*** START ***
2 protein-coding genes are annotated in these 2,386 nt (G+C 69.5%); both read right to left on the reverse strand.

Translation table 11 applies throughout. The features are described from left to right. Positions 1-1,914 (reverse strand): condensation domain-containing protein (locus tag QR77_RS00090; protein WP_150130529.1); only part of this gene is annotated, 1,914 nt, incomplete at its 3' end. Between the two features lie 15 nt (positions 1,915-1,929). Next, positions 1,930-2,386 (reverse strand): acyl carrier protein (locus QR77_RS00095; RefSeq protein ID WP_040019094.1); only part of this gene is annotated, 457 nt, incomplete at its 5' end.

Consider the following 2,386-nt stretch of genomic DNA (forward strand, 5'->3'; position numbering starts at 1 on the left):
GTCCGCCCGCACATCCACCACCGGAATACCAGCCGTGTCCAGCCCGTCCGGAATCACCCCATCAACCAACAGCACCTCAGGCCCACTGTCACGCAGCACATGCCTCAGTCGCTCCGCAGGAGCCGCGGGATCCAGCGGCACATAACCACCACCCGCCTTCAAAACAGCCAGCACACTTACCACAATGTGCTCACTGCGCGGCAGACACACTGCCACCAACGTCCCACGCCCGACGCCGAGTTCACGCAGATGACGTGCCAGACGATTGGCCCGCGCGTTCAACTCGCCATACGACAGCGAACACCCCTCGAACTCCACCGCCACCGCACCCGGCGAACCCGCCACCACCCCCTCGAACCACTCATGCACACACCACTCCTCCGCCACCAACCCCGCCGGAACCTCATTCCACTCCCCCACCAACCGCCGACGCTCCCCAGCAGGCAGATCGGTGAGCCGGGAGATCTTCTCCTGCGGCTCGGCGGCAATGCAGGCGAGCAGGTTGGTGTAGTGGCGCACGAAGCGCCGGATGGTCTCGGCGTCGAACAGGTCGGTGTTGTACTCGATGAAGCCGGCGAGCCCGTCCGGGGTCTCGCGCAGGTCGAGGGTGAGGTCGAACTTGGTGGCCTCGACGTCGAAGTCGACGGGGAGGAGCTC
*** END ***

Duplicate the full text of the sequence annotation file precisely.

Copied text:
2 protein-coding genes are annotated in these 2,386 nt (G+C 69.5%); both read right to left on the reverse strand.

Translation table 11 applies throughout. The features are described from left to right. Positions 1-1,914 (reverse strand): condensation domain-containing protein (locus tag QR77_RS00090; protein WP_150130529.1); only part of this gene is annotated, 1,914 nt, incomplete at its 3' end. Between the two features lie 15 nt (positions 1,915-1,929). Next, positions 1,930-2,386 (reverse strand): acyl carrier protein (locus QR77_RS00095; RefSeq protein ID WP_040019094.1); only part of this gene is annotated, 457 nt, incomplete at its 5' end.

Consider the following 2,386-nt stretch of genomic DNA (forward strand, 5'->3'; position numbering starts at 1 on the left):
GTCCGCCCGCACATCCACCACCGGAATACCAGCCGTGTCCAGCCCGTCCGGAATCACCCCATCAACCAACAGCACCTCAGGCCCACTGTCACGCAGCACATGCCTCAGTCGCTCCGCAGGAGCCGCGGGATCCAGCGGCACATAACCACCACCCGCCTTCAAAACAGCCAGCACACTTACCACAATGTGCTCACTGCGCGGCAGACACACTGCCACCAACGTCCCACGCCCGACGCCGAGTTCACGCAGATGACGTGCCAGACGATTGGCCCGCGCGTTCAACTCGCCATACGACAGCGAACACCCCTCGAACTCCACCGCCACCGCACCCGGCGAACCCGCCACCACCCCCTCGAACCACTCATGCACACACCACTCCTCCGCCACCAACCCCGCCGGAACCTCATTCCACTCCCCCACCAACCGCCGACGCTCCCCAGCAGGCAGATCGGTGAGCCGGGAGATCTTCTCCTGCGGCTCGGCGGCAATGCAGGCGAGCAGGTTGGTGTAGTGGCGCACGAAGCGCCGGATGGTCTCGGCGTCGAACAGGTCGGTGTTGTACTCGATGAAGCCGGCGAGCCCGTCCGGGGTCTCGCGCAGGTCGAGGGTGAGGTCGAACTTGGTGGCCTCGACGTCGAAGTCGACGGGGAGGAGCTC